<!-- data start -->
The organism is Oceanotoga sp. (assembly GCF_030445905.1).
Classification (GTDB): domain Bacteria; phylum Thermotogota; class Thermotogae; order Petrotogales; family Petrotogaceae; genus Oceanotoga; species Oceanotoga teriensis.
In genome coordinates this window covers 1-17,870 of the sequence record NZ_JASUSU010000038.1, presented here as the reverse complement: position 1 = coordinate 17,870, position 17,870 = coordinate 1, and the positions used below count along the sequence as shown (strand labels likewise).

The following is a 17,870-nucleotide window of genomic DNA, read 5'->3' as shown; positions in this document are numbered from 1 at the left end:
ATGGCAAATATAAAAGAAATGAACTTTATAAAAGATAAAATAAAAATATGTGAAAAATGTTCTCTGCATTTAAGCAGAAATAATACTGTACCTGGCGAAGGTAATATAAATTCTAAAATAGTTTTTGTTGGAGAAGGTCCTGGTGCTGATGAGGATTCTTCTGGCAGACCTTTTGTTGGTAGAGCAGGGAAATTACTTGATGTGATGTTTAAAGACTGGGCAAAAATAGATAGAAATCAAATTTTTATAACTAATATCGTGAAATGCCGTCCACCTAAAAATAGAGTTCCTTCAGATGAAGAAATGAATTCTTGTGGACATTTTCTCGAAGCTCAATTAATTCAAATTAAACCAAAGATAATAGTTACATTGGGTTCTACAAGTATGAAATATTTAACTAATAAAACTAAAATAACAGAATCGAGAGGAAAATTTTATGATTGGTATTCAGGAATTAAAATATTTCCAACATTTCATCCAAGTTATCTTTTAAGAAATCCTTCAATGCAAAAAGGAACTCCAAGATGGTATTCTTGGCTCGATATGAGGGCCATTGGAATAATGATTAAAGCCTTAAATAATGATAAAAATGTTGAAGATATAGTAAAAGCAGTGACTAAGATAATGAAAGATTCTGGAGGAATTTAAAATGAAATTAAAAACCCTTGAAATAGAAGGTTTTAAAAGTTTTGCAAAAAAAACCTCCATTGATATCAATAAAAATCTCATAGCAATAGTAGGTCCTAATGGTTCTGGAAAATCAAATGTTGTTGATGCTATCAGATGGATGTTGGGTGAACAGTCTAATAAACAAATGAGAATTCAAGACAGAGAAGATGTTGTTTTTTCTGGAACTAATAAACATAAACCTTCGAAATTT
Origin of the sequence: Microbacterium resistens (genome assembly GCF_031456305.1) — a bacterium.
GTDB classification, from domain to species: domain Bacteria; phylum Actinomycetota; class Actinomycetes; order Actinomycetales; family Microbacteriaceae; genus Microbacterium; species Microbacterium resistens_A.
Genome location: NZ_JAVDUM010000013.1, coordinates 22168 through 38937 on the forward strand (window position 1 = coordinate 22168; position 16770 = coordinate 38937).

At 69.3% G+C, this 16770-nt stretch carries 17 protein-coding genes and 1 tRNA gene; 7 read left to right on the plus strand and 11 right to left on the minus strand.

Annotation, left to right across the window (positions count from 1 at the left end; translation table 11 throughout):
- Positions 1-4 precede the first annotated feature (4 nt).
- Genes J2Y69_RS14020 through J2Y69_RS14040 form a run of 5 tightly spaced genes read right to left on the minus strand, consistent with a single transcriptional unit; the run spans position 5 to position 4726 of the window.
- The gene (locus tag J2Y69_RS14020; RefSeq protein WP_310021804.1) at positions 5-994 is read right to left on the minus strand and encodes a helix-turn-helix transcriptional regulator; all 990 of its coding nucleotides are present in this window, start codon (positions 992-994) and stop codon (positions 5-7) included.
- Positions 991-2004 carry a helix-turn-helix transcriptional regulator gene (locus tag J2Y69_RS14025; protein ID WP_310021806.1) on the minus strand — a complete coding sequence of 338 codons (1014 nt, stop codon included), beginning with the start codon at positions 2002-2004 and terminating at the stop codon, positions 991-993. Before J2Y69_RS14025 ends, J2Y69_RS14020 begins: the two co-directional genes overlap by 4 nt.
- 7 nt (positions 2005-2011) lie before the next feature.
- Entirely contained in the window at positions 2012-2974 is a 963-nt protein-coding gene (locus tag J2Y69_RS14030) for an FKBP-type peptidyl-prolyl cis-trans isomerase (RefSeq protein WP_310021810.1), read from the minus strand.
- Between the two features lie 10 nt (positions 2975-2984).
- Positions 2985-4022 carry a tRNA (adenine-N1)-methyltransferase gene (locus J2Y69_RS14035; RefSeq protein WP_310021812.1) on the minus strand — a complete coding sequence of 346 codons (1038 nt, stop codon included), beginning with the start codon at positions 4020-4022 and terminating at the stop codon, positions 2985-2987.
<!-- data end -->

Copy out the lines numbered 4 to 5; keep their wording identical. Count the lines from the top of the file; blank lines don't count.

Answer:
The following is a 17,870-nucleotide window of genomic DNA, read 5'->3' as shown; positions in this document are numbered from 1 at the left end:
ATGGCAAATATAAAAGAAATGAACTTTATAAAAGATAAAATAAAAATATGTGAAAAATGTTCTCTGCATTTAAGCAGAAATAATACTGTACCTGGCGAAGGTAATATAAATTCTAAAATAGTTTTTGTTGGAGAAGGTCCTGGTGCTGATGAGGATTCTTCTGGCAGACCTTTTGTTGGTAGAGCAGGGAAATTACTTGATGTGATGTTTAAAGACTGGGCAAAAATAGATAGAAATCAAATTTTTATAACTAATATCGTGAAATGCCGTCCACCTAAAAATAGAGTTCCTTCAGATGAAGAAATGAATTCTTGTGGACATTTTCTCGAAGCTCAATTAATTCAAATTAAACCAAAGATAATAGTTACATTGGGTTCTACAAGTATGAAATATTTAACTAATAAAACTAAAATAACAGAATCGAGAGGAAAATTTTATGATTGGTATTCAGGAATTAAAATATTTCCAACATTTCATCCAAGTTATCTTTTAAGAAATCCTTCAATGCAAAAAGGAACTCCAAGATGGTATTCTTGGCTCGATATGAGGGCCATTGGAATAATGATTAAAGCCTTAAATAATGATAAAAATGTTGAAGATATAGTAAAAGCAGTGACTAAGATAATGAAAGATTCTGGAGGAATTTAAAATGAAATTAAAAACCCTTGAAATAGAAGGTTTTAAAAGTTTTGCAAAAAAAACCTCCATTGATATCAATAAAAATCTCATAGCAATAGTAGGTCCTAATGGTTCTGGAAAATCAAATGTTGTTGATGCTATCAGATGGATGTTGGGTGAACAGTCTAATAAACAAATGAGAATTCAAGACAGAGAAGATGTTGTTTTTTCTGGAACTAATAAACATAAACCTTCGAAATTT